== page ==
We checked out the other tents and attractions. There were two performers on a small stage, exposed to the sun, one man in black, one woman in red. They were taking their audience through a history of Ireland, punctuating the proceedings with scenes from plays, poetry set to music, and traditional folksongs (Molly Malone, etc). It was good, really good. Here was W B Yeats with his "golden apples of the sun", here was Oscar Wilde visiting Denver, lovely. I got to put my hand in the air when we were asked who had visited Ireland, I got to nod my head when we were asked who had visited Trinity College. I didn't know quite what to do with m hand when we were asked if we were Irish - I still don't know the answer to that one.

Moving away, there was an Irish prehistoric tent with Celtic items and some notes on how they were constructed. A man in appropriate peasant garb was drinking a Coke and instructing some children.

There was a small enclosure with some Irish breeds of dog, an Irish setter and some wolfhounds. The wolfhounds were causing a stir. In a country that admires Big Stuff, people were gasping that "that's the biggest dog I ever did see..." and such like. The wolfhounds just flopped around and looked shaggy-cute. The Irish setter had a beautiful face, but the person minding her seemed to be busily projecting her own lack of social confidence on to the dog. Each time someone came near the dog, the handler would lurch around and look weird, the dog would take fright, and jumping up, run underneath a chair.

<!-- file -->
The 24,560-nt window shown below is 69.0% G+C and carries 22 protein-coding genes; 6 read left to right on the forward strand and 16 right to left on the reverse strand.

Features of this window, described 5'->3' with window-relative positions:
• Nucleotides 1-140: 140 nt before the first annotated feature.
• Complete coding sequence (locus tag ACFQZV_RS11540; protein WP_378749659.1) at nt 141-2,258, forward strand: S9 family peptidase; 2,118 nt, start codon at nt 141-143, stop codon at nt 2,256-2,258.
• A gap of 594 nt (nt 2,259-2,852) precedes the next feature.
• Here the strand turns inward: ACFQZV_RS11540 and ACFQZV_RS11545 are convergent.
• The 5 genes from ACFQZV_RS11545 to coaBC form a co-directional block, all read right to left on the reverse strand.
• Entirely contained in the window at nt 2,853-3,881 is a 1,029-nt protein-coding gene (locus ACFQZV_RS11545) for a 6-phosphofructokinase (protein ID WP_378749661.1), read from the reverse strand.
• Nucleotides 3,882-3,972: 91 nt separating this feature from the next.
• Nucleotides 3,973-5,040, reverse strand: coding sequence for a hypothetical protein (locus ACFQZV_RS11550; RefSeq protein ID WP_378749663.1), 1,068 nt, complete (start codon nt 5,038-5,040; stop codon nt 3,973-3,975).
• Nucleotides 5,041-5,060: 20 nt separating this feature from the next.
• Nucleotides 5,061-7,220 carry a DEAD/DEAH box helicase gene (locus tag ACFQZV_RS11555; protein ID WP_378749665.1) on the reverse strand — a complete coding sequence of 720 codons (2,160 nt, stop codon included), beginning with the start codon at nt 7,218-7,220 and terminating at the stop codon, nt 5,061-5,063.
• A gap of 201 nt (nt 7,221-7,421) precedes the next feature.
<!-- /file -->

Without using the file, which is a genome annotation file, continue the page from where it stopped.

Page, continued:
Kids were having a drum workshop while we entered a tent that had an exhibition of famous Irish -Americans. There was John Wayne, Ed Sullivan, James Cagney, Eddie Cochran, Bill Haley, etc, interesting black and white pictures of the past and potted biogs. There was a poster for the "film with the terrible Irish accents..." - Far and Away with Tom Cruise and Nicole Kidman.

Children were waiting patiently for a puppet show to begin. The puppeteer was drinking a pint and looking annoyed. Five minutes till showtime.

We went over for our own fish and chips, now things had calmed down. Some street performers were raising the temperature with some Irish banter. Irish banter is great, and when it comes from someone inside a costume that has transformed them into a 9 feet, drunken granny, with titties the size of spacehoppers, it's better still. There were two more accomplices, one a funny-haired, mad-eyed, village idiot - (refrain: "But Mammy! I'm 45! I'm not a baby, Mammy!") and a menacing old man with a scythe who almost gave a middle-aged woman a heart attack (she didn't think it was funny).